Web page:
[fpc-pascal] linux: should we hard-code versioned or unversioned shared libraries in our apps?

Mark Morgan Lloyd markMLl.fpc-pascal at telemetry.co.uk
Wed Aug 15 13:27:13 CEST 2012

Graeme Geldenhuys wrote:
> Hi,
> This issue has come up before in a fcl-db discussion regarding the
> Firebird Database, where the libfbclient.so was missing from many
> Linux distros (eg: Ubuntu 10.04), but a libfbclient.so.2.0 was
> available instead. FCL-DB only checks for the unversioned shared
> libraries, thus your application will probably not run out of the box.
> I've stumbled across this problem again today with OpenSUSE 12.1 and
> Synapse where I send emails from inside my applications via a secure
> SMTP connection. The Synapse library is looking for libssl.so, but by
> default OpenSUSE only has libssl.so.1.0.0.
> In both these cases, I manually created unversioned symlinks to those
> libraries, and that got my applications working again. This is not
> ideal, but I don't know how else to handle this.

Quite a long way from ideal, since it implies that an administrator has 
to be involved even if the program is only sitting in an unprivileged 
user's home directory (or is a symlink in ~ good enough?).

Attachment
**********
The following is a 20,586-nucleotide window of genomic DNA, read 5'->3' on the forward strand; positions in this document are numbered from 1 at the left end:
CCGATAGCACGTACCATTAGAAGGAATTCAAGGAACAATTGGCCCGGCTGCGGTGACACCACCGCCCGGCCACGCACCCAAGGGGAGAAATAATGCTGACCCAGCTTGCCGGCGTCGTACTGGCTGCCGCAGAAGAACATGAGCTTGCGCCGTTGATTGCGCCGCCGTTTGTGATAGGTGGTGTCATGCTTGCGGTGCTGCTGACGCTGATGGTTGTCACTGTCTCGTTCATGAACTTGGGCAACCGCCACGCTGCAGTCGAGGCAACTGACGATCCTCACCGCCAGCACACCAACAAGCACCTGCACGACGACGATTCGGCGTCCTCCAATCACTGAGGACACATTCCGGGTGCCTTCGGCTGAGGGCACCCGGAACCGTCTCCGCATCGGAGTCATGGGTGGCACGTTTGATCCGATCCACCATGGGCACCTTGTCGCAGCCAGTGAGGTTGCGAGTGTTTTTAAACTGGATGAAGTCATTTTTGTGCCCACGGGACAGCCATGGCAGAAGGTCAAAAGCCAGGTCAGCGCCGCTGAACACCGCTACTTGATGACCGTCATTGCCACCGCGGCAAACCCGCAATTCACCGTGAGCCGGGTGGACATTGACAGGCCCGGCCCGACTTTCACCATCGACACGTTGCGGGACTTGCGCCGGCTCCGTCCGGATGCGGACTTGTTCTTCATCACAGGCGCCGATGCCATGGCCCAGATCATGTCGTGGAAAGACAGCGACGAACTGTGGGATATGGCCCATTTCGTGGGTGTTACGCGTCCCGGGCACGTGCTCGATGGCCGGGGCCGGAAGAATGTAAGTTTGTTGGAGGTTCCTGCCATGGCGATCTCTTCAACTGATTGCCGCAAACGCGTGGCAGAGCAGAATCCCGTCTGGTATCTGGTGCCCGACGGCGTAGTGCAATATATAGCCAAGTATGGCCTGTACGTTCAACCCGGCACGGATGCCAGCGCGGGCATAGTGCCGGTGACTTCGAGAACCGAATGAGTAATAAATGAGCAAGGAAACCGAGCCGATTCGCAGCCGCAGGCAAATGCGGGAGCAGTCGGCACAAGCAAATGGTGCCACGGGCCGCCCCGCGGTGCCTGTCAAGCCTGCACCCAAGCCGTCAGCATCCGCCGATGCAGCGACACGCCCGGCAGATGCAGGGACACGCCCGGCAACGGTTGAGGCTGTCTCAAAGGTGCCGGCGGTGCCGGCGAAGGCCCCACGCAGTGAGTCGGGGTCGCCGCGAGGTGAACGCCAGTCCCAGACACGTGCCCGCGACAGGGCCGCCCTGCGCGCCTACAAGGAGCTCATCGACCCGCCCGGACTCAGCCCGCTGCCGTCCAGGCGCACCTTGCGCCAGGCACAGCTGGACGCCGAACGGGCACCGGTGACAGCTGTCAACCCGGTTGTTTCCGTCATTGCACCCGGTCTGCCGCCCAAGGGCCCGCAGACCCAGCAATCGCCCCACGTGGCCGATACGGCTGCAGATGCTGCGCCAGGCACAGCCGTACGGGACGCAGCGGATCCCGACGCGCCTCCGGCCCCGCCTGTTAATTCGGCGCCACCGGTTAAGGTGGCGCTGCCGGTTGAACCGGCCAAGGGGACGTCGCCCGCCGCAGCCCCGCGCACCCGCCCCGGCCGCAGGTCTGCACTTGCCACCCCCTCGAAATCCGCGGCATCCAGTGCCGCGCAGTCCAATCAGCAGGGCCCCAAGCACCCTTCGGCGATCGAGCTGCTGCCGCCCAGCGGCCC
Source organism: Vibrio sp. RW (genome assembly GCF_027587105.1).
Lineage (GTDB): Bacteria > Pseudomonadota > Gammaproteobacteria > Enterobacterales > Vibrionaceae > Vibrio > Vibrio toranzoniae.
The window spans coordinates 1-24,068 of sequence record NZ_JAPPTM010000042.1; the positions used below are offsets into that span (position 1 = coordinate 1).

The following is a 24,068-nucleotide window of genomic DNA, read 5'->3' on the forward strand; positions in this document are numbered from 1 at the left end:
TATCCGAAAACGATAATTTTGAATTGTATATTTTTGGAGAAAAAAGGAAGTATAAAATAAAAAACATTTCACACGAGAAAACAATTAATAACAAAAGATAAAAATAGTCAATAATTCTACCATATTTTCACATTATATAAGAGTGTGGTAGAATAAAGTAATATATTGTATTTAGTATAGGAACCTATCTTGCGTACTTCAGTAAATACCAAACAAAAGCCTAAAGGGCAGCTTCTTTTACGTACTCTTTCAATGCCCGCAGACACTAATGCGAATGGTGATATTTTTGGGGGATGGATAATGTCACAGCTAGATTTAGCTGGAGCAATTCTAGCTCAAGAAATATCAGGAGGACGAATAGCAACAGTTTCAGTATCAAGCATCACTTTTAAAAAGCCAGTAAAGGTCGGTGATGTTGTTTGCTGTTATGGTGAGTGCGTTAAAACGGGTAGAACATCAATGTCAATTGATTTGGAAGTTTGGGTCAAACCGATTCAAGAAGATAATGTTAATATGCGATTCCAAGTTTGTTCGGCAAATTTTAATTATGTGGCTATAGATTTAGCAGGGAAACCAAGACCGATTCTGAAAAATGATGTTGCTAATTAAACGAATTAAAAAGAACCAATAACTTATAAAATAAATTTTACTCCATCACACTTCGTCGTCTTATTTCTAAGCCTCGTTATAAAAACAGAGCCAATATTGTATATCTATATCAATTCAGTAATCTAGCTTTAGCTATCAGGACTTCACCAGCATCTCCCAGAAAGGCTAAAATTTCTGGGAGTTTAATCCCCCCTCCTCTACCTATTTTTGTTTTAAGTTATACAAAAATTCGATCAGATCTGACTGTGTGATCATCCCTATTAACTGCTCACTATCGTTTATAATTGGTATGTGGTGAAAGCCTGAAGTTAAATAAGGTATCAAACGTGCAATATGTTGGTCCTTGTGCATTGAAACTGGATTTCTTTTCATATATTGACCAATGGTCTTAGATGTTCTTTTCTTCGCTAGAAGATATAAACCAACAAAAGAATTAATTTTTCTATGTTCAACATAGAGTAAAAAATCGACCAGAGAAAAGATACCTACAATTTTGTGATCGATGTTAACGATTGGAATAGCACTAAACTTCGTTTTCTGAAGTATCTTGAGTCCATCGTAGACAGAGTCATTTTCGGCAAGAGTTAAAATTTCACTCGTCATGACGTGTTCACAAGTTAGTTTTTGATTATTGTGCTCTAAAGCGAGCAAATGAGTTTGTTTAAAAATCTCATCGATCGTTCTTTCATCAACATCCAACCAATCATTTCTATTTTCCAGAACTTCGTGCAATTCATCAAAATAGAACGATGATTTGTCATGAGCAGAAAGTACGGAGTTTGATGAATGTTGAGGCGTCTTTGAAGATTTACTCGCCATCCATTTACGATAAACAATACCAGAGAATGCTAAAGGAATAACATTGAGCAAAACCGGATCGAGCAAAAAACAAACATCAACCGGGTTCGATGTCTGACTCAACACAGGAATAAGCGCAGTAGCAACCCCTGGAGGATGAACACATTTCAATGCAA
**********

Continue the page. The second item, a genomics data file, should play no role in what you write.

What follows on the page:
I'm tempted to say that this is a distro issue, and that if an upstream 
project (FireBird, OpenSSL, PostgreSQL) normally publishes an 
unversioned library that a distro is at fault if it "decorates" it with 
an appended version number without providing a symlink chain.

I'd suggest that the best solution would be for FPC policy to mandate 
that all shared library (.so etc.) usage in the RTL/FCL/LCL should be 
capable of taking a library name parameter, and for application code to 
allow this name to be specified in a .ini file. I think this would be 
safer than having the app try to deduce the location of the appropriate 
file, since sooner or later there will be a case where it sees multiple 
versions and selects the wrong one, or assumes that e.g. /usr/local/opt 
is permanently available when in fact it's a short-term NFS mount.

And doing it that way means that the user would be aware of the problem, 
and if enough users are aware of the problem it might trickle through to 
the awareness of the distreaux maintainers.

Mark Morgan Lloyd
markMLl .AT. telemetry.co .DOT. uk

[Opinions above are the author's, not those of his employers or colleagues]

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